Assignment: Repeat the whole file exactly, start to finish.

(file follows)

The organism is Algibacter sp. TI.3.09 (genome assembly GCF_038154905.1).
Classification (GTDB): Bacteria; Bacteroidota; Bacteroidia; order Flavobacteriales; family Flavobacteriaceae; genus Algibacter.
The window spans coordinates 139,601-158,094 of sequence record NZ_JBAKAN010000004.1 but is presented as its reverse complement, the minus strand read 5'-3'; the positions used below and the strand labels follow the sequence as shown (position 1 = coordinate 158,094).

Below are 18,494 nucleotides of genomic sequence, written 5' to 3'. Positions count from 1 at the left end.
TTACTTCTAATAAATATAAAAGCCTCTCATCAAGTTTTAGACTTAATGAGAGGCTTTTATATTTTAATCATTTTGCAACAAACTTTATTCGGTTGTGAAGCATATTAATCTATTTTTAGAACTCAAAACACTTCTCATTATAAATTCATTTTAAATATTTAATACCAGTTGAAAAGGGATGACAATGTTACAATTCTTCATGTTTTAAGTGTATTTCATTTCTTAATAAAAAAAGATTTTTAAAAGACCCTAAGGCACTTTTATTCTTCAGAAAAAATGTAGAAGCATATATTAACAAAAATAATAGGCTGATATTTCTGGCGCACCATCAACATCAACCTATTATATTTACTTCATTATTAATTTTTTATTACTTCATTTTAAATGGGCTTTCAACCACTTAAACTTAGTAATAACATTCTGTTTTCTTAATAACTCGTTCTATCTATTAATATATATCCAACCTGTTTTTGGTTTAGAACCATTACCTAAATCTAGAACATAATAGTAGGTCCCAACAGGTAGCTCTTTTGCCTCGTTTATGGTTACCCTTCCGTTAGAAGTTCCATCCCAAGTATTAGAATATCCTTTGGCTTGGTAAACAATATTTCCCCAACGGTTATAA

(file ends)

The organism is Algibacter sp. TI.3.09 (genome assembly GCF_038154905.1).
Classification (GTDB): Bacteria; Bacteroidota; Bacteroidia; order Flavobacteriales; family Flavobacteriaceae; genus Algibacter.
The window spans coordinates 139,601-158,094 of sequence record NZ_JBAKAN010000004.1 but is presented as its reverse complement, the minus strand read 5'-3'; the positions used below and the strand labels follow the sequence as shown (position 1 = coordinate 158,094).

Below are 18,494 nucleotides of genomic sequence, written 5' to 3'. Positions count from 1 at the left end.
TTACTTCTAATAAATATAAAAGCCTCTCATCAAGTTTTAGACTTAATGAGAGGCTTTTATATTTTAATCATTTTGCAACAAACTTTATTCGGTTGTGAAGCATATTAATCTATTTTTAGAACTCAAAACACTTCTCATTATAAATTCATTTTAAATATTTAATACCAGTTGAAAAGGGATGACAATGTTACAATTCTTCATGTTTTAAGTGTATTTCATTTCTTAATAAAAAAAGATTTTTAAAAGACCCTAAGGCACTTTTATTCTTCAGAAAAAATGTAGAAGCATATATTAACAAAAATAATAGGCTGATATTTCTGGCGCACCATCAACATCAACCTATTATATTTACTTCATTATTAATTTTTTATTACTTCATTTTAAATGGGCTTTCAACCACTTAAACTTAGTAATAACATTCTGTTTTCTTAATAACTCGTTCTATCTATTAATATATATCCAACCTGTTTTTGGTTTAGAACCATTACCTAAATCTAGAACATAATAGTAGGTCCCAACAGGTAGCTCTTTTGCCTCGTTTATGGTTACCCTTCCGTTAGAAGTTCCATCCCAAGTATTAGAATATCCTTTGGCTTGGTAAACAATATTTCCCCAACGGTTATAA